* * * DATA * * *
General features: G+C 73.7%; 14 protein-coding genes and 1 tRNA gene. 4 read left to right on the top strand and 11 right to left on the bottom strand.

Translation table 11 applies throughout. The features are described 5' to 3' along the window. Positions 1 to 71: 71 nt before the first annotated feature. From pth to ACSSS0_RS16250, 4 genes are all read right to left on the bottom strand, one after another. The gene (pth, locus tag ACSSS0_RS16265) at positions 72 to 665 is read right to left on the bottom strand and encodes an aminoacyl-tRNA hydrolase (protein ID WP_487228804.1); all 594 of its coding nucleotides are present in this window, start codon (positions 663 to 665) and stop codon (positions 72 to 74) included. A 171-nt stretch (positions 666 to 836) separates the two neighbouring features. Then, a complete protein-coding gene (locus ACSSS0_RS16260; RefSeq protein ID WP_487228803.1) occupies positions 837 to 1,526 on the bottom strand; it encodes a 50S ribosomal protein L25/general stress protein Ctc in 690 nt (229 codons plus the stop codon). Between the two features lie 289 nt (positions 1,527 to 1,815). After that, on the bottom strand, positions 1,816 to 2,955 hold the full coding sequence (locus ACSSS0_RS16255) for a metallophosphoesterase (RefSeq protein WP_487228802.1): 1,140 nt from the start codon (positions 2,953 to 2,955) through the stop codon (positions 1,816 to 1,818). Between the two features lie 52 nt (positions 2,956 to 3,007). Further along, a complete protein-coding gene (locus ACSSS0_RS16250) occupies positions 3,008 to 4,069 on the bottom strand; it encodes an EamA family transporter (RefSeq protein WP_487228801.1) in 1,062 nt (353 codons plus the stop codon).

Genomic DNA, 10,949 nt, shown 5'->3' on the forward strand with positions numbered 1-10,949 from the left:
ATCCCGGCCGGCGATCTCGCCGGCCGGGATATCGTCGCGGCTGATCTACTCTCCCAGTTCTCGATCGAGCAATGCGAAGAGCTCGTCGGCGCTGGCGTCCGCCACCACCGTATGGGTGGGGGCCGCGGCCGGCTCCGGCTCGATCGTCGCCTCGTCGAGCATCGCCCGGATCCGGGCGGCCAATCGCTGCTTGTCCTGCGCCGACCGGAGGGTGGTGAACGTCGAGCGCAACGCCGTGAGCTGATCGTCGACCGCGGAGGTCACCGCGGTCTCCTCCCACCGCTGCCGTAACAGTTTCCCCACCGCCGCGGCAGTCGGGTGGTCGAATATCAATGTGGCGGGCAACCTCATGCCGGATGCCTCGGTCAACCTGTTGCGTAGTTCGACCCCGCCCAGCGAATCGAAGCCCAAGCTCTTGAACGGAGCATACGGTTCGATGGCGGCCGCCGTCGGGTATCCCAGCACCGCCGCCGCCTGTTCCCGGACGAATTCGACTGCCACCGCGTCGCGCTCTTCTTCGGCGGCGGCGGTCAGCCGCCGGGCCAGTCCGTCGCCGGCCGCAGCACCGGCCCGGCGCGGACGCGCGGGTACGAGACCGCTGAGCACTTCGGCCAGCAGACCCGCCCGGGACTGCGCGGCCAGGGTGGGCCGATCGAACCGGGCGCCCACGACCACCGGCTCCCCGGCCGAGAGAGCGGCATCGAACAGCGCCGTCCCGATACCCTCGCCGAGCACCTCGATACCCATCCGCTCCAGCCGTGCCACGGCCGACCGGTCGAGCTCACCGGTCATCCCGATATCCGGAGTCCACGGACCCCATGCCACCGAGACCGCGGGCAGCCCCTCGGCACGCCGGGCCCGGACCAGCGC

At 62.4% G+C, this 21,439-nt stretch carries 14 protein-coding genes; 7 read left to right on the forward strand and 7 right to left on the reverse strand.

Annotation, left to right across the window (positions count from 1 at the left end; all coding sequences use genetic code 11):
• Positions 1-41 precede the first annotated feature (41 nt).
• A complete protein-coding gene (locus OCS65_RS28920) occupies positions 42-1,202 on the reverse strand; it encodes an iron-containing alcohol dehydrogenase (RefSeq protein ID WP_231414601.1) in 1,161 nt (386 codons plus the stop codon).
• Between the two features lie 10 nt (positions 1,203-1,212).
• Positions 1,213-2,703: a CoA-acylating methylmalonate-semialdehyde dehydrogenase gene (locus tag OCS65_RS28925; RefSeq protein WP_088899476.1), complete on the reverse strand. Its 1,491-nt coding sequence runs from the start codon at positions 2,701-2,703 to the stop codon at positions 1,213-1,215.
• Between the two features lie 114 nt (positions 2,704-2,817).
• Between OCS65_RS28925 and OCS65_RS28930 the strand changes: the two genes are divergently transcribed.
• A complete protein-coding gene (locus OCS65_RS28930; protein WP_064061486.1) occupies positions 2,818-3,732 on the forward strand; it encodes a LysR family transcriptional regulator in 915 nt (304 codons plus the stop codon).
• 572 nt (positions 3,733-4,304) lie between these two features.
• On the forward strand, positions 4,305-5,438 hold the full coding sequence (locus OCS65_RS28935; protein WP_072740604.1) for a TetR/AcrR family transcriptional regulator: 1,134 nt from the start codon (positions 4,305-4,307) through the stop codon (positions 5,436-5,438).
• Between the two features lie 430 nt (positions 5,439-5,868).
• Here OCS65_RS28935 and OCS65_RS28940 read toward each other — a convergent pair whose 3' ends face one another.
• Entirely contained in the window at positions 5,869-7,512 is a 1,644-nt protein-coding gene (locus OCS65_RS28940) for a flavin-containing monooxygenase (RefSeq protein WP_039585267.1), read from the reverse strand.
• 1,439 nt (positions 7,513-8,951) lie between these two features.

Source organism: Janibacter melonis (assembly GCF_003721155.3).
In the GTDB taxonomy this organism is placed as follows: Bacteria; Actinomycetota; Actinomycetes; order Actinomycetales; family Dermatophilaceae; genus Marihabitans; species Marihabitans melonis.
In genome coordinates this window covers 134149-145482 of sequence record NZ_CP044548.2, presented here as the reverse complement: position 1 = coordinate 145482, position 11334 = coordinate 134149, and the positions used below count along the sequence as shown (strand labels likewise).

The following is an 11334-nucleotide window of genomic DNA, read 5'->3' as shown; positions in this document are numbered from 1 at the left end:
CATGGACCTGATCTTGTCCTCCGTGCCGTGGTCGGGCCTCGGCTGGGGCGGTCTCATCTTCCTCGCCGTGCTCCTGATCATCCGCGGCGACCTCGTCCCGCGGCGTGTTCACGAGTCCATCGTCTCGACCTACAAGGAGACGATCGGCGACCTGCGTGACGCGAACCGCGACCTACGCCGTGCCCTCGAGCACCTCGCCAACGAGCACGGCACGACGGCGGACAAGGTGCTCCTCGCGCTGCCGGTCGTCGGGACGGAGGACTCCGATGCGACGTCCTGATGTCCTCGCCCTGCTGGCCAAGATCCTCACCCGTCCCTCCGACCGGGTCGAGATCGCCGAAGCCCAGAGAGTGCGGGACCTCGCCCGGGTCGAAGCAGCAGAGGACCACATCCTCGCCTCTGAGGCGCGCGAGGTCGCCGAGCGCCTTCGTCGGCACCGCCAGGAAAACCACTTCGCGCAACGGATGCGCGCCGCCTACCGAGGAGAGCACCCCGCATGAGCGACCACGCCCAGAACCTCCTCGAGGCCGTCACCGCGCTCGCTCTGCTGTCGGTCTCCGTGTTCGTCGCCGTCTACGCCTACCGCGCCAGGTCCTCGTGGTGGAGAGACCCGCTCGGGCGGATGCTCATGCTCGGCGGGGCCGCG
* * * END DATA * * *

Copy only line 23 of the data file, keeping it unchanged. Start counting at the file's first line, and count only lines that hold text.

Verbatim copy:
The following is an 11334-nucleotide window of genomic DNA, read 5'->3' as shown; positions in this document are numbered from 1 at the left end: